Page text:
Greeneyes53787 From United States of America, joined Aug 2000, 844 posts, RR: 0 Posted (13 years 10 months 1 week 14 hours ago) and read 3384 times:
I am wondering a few things.
Do modern high bypass engines all spool in the same direction? And do the fans rotate in the same direction as the basic turbine engine?
I know about the UDF engines with counter (or contra) rotating fans, and the turboprops with the same (counterrotation of props) on rare aircraft such as the Bear Bomber and similar transport from the Soviet geography. USA experimented with them too.
But what direction do the engines of today rotate?
Pmk From United States of America, joined May 1999, 664 posts, RR: 2
Reply 1, posted (13 years 10 months 1 week 12 hours ago) and read 3339 times:
As I recall it is counterclockwise, except for some of the older RR engines, you know the english, always something different. Then again they also build electrical systems without fuses, so what do we expect!
Aer Lingus From Ireland, joined May 2000, 1560 posts, RR: 0
Reply 2, posted (13 years 10 months 1 week 11 hours ago) and read 3329 times:
Well most engines' low pressure compressors (outer fan) spin anti-clockwise with the exception of the RR Trent. I think its all models although I'm not sure. I do know that its like that for the RR Trent 800 on the 777's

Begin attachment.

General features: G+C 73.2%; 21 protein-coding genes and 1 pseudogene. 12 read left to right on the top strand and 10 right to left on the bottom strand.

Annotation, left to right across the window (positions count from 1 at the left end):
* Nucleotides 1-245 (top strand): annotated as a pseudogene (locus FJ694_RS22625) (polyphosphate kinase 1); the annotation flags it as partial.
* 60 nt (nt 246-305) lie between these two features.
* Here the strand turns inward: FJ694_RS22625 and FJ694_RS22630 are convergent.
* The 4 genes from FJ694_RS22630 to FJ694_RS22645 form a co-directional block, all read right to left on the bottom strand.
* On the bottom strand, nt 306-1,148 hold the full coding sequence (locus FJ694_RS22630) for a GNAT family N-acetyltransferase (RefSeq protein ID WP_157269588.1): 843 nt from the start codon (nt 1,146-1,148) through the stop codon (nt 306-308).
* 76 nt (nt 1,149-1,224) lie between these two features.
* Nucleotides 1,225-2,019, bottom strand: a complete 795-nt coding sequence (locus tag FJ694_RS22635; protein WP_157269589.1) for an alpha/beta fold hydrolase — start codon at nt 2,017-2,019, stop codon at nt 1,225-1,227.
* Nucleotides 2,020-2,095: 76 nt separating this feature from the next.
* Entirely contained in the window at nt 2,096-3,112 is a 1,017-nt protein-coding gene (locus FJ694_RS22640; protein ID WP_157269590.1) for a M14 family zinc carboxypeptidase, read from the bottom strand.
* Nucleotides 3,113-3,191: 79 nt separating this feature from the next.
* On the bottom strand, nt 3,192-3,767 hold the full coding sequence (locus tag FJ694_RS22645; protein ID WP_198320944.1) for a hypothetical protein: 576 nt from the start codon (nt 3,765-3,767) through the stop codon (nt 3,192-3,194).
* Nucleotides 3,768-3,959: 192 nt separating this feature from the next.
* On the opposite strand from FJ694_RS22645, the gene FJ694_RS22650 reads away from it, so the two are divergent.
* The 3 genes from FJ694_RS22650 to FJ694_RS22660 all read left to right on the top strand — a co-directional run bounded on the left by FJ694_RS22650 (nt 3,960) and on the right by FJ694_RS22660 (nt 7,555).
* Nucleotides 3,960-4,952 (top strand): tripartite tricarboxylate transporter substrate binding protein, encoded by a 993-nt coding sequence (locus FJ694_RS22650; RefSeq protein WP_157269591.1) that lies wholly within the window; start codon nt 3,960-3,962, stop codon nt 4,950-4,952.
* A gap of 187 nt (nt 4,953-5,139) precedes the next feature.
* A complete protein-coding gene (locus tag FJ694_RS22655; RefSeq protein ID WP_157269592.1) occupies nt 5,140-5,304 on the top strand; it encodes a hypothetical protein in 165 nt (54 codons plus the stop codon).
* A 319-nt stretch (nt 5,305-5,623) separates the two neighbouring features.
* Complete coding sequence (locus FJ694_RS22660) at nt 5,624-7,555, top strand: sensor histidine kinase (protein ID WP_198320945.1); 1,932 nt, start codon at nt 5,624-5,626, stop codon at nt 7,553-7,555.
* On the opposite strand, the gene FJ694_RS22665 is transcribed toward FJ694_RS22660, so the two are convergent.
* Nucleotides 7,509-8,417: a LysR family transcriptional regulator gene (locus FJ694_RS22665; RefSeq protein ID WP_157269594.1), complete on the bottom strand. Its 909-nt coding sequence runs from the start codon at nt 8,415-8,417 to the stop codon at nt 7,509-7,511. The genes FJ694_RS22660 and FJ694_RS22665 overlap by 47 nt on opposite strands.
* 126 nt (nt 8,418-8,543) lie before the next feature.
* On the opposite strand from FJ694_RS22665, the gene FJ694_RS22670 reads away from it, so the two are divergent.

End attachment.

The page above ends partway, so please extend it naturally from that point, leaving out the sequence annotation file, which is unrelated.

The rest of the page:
ExPratt From United States of America, joined Mar 2000, 311 posts, RR: 0
Reply 3, posted (13 years 10 months 1 week 11 hours ago) and read 3331 times:
The P&W engines (JT3D, JT8D, JT9D, PW2000, and PW4000) and GE engines (GE90, CF6 and, CFM56) have the low and high pressure rotors rotating in a clockwise direction as you look forward from the rear of the engine. Some of the P&W Canada engines with multiple spools have them rotating in both directions. The Rolls Royce engines (RB211, Spey, Tay, and Trent) have the low, high, and intermediate rotors for those engines equipped with 3 spools rotating in a counterclockwise direction as looking forward from the rear of the engine.
Prebennorholm From Denmark, joined Mar 2000, 6420 posts, RR: 54
Reply 4, posted (13 years 10 months 4 days 8 hours ago) and read 3281 times:
Just for curiousity: The RR Pegasus engine in the Harrier VTOL (vertivcal take-off and landing) fighter is a two spool turbofan engine. The High pressure and low pressure sections rotate in OPPOSITE directions.
This unique design feature was chosen because it reduces or eliminates the otherwise nasty gyro effects which would make hovering flight much more difficult to control.
Best regards, Preben Norholm
Always keep your number of landings equal to your number of take-offs, Preben Norholm
Greeneyes53787 From United States of America, joined Aug 2000, 844 posts, RR: 0
Reply 5, posted (13 years 10 months 4 days 4 hours ago) and read 3280 times:
Thank you for your information. The Harrier is an interesting aeroplane. You probably know that the J-79 turbojet with the aftfan used in the Convair 990 was one with the turbojet spool rotating opposite in direction than the fan.
But probably today most fans rotate the same as the rest of the engine. This is what I am hearing here.